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a the case is whether majority rule, a state legislature can take away your life and liberty without due process. the court ruled no. at the gets a wonderful decision. >> this week, we look at lockerbie new york. in 1895, the new york legislature passed the bakeshop hours foricting employees to 10 hours a day or six the hours per week. joseph lochner violated that law and was fined $50, refusing to pay he took his case all the way to the supreme court. find out why lochner is known as one of the most controversial decisions the supreme court's history as we explore this with randy barnett. and paul cans, political science professor at texas state university.
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landmark cases. live monday at nine clock p.m. eastern. -- 9:00 p.m. eastern. >> i stay in the wings so this is quite unusual to me. i want to thank all of you for your friendship, loyal support and for planning this wonderful evening for me. i shall remember it always. thanks to the young people for this great welcome. >> pat nixon was the first republican first lady to address the national convection -- national convention. she made volunteerism her issue, chief supporter to her husband richard nixon and behind-the-scenes, political advisor.
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tonight at 8:00 p.m. eastern. first ladies, influence in image. ask -- exploring the public and private lives of women who have filled the role of worst lady. tonight at 8:00 p.m. eastern on american history tv on c-span three -- c-span 3. host: drug abuse in this country . joining us from new york is dr. andrew kolodny, the chief medical officer for phoenix house. thank you for being with us. guest: thanks for having me. ast: i want to share with you headline from the washington post as president obama travel to west virginia unveiling a fight opioid abuse. he talked about the rising use of heroin in this country and the resulting death. this is a portion of what the president said this past week.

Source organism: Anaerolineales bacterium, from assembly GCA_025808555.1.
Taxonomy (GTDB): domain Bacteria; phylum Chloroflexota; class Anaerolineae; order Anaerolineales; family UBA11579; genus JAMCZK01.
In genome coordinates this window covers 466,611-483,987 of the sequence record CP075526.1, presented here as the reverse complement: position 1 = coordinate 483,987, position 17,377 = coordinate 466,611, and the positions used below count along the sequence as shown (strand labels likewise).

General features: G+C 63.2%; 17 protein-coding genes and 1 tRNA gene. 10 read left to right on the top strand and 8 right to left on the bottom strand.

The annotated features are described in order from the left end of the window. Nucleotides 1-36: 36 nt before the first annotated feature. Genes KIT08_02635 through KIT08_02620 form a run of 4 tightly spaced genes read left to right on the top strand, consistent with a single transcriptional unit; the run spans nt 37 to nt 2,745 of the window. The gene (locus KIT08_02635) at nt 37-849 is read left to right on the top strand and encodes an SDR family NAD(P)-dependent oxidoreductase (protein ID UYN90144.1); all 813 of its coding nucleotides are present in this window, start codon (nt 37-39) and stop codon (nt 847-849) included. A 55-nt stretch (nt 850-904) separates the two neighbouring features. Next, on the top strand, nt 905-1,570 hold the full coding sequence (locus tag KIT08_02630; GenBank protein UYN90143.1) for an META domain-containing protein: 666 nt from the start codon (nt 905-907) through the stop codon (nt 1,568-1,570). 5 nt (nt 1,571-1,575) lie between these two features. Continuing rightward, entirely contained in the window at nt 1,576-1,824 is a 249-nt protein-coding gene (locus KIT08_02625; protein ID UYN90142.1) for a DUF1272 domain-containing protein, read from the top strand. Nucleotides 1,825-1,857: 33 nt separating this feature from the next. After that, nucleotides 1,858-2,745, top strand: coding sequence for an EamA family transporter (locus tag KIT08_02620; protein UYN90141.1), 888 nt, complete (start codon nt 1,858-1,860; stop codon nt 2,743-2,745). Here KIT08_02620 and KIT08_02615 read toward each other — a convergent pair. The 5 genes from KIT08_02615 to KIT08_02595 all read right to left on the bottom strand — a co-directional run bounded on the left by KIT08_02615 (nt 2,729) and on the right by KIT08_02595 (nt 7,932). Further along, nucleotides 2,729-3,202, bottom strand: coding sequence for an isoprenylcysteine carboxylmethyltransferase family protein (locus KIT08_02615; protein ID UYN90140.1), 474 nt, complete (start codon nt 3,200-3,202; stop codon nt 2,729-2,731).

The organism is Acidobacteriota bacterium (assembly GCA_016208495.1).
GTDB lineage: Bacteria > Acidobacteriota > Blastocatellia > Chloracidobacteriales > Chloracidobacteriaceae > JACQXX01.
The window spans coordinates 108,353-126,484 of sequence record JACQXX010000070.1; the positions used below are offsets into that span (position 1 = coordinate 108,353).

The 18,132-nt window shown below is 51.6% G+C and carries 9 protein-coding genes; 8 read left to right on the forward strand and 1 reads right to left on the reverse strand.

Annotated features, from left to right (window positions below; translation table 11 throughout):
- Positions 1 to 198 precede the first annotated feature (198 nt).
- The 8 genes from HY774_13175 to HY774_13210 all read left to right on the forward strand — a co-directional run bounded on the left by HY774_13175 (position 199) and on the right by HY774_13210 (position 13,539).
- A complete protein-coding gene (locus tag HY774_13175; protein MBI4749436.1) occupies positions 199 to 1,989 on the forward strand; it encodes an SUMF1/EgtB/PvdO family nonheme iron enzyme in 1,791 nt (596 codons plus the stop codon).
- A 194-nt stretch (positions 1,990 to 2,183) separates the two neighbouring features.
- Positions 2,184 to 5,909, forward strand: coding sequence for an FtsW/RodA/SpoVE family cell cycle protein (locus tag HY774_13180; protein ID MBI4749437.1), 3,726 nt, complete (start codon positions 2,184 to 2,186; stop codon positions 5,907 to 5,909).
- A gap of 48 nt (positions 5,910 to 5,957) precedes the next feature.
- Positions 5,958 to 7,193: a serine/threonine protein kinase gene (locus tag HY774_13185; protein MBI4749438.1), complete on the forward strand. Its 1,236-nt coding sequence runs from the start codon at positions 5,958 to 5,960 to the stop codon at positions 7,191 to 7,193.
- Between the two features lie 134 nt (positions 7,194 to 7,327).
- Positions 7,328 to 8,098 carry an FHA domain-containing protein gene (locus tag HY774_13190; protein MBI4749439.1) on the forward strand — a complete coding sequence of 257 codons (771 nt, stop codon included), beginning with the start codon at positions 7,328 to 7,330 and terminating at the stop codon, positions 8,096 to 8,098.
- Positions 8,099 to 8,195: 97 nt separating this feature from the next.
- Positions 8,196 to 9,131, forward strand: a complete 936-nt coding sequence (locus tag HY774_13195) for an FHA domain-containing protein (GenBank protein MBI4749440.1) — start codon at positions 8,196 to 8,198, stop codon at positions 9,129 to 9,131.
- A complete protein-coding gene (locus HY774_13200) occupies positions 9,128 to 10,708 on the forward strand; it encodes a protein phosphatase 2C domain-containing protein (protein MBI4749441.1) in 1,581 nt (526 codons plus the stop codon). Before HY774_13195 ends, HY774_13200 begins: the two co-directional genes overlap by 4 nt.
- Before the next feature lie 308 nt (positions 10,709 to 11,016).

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[video clip] >> more americans now die every year from drug overdoses than they do from motor vehicle crashes. more than they do from car accidents. the majority of those overdoses involve legal prescription drugs . in 2013 alone, overdoses from prescription pain medications killed more than 16,000 people -- 16,000 americans. one year. this is a terrible toll. the numbers are big but behind those numbers are incredible pain for families. host: let's talk about the payment is families are facing and what were seeing such an alarming increase. inst: the united states is the midst of a severe epidemic
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of opioid addiction and overdose deaths. when i use the term opioid, i'm referring to both heroin as well as drugs that come from opium like hydrocodone and oxycodone that are prescribed for pain. according to the cdc, the guinea in the late 1990's, doctors late -- beginning in the 1990's, doctors begin prescribing opioids more aggressively than previously. it led to parallel increases in addiction and overdose deaths. people two groups of that are become opioid addicted over the past 15 years. older group and the younger group. in the younger group, people in their 20's and 30's, many of them have become addicted to opioids either through medical use or recreational use. when that young group gets addicted and they need to
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maintain their supply once you are addicted otherwise you will start to feel very ill, that group tends to have a hard time getting enough pills from doctors. they can wind up addicted through medical treatment but once addicted, doctors can feel uncomfortable giving a 25-year-old who is healthy lots of pills. that group turns the black market. , heroin movingn into nonurban areas to meet the demand by these young people who are addicted -- who first became addicted to prescription opioids. this other group, their people in their 40's, 50's, 60's, 70's, 80's. who of mostly become addicted to prescription opioids through medical treatment. they started taking pills as prescribed.
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that older group does not need to turn to the black market. that group doesn't need to switch to heroin. we are seeing far more overdose deaths in that older group that is easily able to get pills from doctors. host: we are dividing phone lines regionally as we talk about this issue. 202 is the area code in washington dc. if you live in eastern time zones, (202) 748-8000. for those in mountain and pacific, (202) 748-8001. what is the source of this heroin? as we look at this headline from the washington post. guest: heroin deaths of gone up quickly in the past few years that heroin use has actually been climbing pretty steadily since the beginning of the opioid addiction epidemic.